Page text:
Eur.J.Hortic.Sci. 81 (2) 91-105 | DOI: 10.17660/eJHS.2016/81.2.3|
ISSN 1611-4426 print and 1611-4434 online | © ISHS 2016 | European Journal of Horticultural Science | Original article
AVRDC - The World Vegetable Center's women-oriented improvement and development strategy for traditional African vegetables in sub-Saharan Africa
F.F. Dinssa1, P. Hanson2, T. Dubois1, A. Tenkouano3, T. Stoilova1, J. d’A. Hughes2 and J.D.H. Keatinge2
1AVRDC – The World Vegetable Center - Eastern and Southern Africa, Arusha, Tanzania
2AVRDC – The World Vegetable Center, Shanhua, Taiwan
3AVRDC – The World Vegetable Center - West and Central Africa, Bamako, Mali
The importance of traditional African vegetables is increasing with the rising awareness of their contribution to food security, human nutrition and income diversification, particularly in economically and environmentally marginal areas. Under the impetus of renewed donor interest, more research and development organizations are engaging in activities along the African traditional vegetable value chain, and these crops are receiving greater improvement research. From its regional office for Eastern and Southern Africa in Arusha, Tanzania, AVRDC – The World Vegetable Center commenced vegetable re-search and development in sub-Saharan Africa in 1992. We highlight significant achievements in germplasm collection, conservation, improvement and development activities regionally, and outline future breeding strategies for priority traditional African vegetables. The breeding strategy starts with selection within landraces or germplasm accessions and creation of genetic variability, and continues through to gender-disaggregated participatory plant breeding, in which selections are made within the target environment with the participation of local users, ensuring that the target production environ-ment and the needs of the end users are fully taken into account. This paper defines the roles of partners at various stages of the breeding program (germplasm development, evaluation and cultivar release) and in subsequent development activities (cultivar deployment and seed systems) for more effective and sustainable research and development in traditional vegetables.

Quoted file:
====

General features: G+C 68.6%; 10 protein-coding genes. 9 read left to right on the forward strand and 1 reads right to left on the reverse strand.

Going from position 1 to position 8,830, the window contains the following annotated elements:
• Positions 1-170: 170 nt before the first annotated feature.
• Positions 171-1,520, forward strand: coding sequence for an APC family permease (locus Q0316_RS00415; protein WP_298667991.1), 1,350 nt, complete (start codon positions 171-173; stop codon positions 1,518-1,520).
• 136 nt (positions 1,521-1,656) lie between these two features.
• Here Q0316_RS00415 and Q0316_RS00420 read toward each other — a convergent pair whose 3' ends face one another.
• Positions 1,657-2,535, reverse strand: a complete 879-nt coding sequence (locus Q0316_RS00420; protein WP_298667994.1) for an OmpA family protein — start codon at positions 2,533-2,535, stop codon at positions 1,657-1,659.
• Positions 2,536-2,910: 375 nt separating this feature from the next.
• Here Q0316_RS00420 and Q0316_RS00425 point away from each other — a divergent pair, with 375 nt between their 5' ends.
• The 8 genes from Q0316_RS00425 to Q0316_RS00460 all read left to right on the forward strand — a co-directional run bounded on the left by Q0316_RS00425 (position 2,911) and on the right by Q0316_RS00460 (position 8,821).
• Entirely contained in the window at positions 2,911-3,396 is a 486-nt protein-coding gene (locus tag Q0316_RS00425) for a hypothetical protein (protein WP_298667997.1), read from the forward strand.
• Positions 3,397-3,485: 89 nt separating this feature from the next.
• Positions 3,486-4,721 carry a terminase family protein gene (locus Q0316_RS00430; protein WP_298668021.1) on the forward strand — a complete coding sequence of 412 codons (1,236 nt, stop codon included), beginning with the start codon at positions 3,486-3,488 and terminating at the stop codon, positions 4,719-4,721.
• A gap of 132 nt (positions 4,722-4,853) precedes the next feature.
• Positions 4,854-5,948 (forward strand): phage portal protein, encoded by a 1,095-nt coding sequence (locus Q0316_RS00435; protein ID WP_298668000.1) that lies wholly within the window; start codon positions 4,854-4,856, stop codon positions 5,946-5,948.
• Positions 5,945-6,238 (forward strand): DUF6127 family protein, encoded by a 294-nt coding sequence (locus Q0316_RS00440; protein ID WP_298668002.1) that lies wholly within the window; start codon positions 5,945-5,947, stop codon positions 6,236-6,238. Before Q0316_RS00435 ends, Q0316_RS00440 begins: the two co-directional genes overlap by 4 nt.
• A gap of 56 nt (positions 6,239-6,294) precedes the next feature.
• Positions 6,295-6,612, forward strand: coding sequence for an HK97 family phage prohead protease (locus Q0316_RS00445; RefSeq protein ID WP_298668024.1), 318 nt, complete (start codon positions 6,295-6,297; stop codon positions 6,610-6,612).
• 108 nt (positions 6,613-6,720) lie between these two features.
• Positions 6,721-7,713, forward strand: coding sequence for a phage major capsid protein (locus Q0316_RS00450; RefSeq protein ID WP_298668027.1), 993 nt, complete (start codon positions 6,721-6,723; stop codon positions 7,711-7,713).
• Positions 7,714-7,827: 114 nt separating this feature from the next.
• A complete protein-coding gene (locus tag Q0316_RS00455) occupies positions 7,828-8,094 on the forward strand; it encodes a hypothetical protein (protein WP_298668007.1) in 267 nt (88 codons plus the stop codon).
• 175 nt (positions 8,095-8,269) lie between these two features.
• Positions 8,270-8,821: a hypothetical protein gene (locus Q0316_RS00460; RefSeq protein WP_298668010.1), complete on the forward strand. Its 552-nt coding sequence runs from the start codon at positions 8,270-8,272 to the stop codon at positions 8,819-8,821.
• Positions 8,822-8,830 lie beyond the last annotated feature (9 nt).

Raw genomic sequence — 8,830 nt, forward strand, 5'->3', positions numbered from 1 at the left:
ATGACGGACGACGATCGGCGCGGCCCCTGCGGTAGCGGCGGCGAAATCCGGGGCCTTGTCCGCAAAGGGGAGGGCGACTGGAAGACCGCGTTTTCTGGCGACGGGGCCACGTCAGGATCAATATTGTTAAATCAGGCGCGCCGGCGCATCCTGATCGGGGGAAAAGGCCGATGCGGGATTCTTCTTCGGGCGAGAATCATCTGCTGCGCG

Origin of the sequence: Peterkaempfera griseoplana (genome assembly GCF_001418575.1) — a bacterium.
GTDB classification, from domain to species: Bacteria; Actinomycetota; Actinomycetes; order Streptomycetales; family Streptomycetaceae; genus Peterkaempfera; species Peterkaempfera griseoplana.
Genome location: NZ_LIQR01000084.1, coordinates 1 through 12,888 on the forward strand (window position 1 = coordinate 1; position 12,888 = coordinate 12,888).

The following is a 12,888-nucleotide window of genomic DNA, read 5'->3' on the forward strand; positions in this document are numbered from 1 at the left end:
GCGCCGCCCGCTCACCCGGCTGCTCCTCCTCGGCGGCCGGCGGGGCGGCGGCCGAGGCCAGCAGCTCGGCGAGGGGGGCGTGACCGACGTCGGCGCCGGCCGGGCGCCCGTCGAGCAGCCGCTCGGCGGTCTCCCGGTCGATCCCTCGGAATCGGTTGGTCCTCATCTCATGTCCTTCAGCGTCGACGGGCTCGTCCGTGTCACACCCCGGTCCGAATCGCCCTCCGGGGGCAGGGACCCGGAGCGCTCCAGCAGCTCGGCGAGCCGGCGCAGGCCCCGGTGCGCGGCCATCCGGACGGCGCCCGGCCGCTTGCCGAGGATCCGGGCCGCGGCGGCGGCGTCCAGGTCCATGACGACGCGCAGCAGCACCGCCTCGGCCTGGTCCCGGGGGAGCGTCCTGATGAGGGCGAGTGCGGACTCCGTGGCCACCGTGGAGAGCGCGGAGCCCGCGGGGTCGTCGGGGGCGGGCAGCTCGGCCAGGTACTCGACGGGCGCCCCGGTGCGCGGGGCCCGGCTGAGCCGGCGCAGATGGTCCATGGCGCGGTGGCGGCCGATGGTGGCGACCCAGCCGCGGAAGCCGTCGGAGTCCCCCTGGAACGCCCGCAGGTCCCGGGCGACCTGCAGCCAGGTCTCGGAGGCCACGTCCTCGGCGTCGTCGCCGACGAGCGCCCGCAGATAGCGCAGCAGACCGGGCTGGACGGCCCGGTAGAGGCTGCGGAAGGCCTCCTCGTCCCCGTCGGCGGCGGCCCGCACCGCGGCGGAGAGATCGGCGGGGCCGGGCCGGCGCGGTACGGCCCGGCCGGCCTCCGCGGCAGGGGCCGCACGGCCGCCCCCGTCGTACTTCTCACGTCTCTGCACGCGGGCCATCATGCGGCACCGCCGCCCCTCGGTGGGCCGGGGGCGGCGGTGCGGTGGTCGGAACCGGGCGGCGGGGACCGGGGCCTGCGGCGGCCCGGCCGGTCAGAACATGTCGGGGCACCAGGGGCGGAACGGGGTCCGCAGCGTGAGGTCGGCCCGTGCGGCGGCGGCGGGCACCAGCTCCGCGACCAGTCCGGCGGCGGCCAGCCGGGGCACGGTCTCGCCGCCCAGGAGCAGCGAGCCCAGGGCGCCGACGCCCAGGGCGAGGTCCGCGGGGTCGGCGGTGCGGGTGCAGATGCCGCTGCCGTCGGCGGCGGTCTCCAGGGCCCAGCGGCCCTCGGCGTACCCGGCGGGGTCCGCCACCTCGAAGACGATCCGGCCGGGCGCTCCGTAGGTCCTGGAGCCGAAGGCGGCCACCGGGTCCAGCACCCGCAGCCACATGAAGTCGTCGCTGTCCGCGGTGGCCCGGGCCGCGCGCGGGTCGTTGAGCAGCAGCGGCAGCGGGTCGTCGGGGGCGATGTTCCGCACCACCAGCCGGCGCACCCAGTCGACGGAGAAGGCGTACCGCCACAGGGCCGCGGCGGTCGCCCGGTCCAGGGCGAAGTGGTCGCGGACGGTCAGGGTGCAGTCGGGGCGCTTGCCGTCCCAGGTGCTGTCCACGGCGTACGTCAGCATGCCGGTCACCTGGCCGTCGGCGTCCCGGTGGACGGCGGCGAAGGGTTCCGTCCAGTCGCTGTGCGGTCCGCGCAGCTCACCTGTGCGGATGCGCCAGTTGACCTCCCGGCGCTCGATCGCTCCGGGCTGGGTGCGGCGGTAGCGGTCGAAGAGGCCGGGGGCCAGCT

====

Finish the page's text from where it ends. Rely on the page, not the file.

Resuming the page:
breeding strategy, collaboration, cultivar deployment, cultivar release, germplasm development, participatory plant breeding, partners, seed systems
Significance of this study
What is already known on this subject?
What are the new findings?
Germplasm conservation, improvement and development activities for traditional African vegetables have been conducted on a regular basis in
sub-Saharan Africa since the 1990s by AVRDC, and sporadically through projects conducted by other organizations in the region.
What is the expected impact on horticulture?
The paper presents brief reviews on major traditional African vegetables, their production constraints, past and present germplasm conservation efforts, improvement and development at AVRDC, human resource capacity building, priority crops and strategy for future breeding and development, and suitable partners for breeding programs and subsequent development activities.
Well-focused, gender-disaggregated participatory breeding and development programs in priority traditional African vegetables will generate improved cultivars adapted to target environments and acceptable to producers and consumers. This will increase the visibility of traditional African vegetables in agricultural systems and increase the horticultural sector’s contribution to nutrition, food security and income generation, particularly for resource-poor rural, peri-urban and urban households, mainly for women and children.
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Received: 19 May 2015 | Revised: 10 November 2015 | Accepted: 15 December 2015 | Published: 25 April 2016 | Available online: 25 April 2016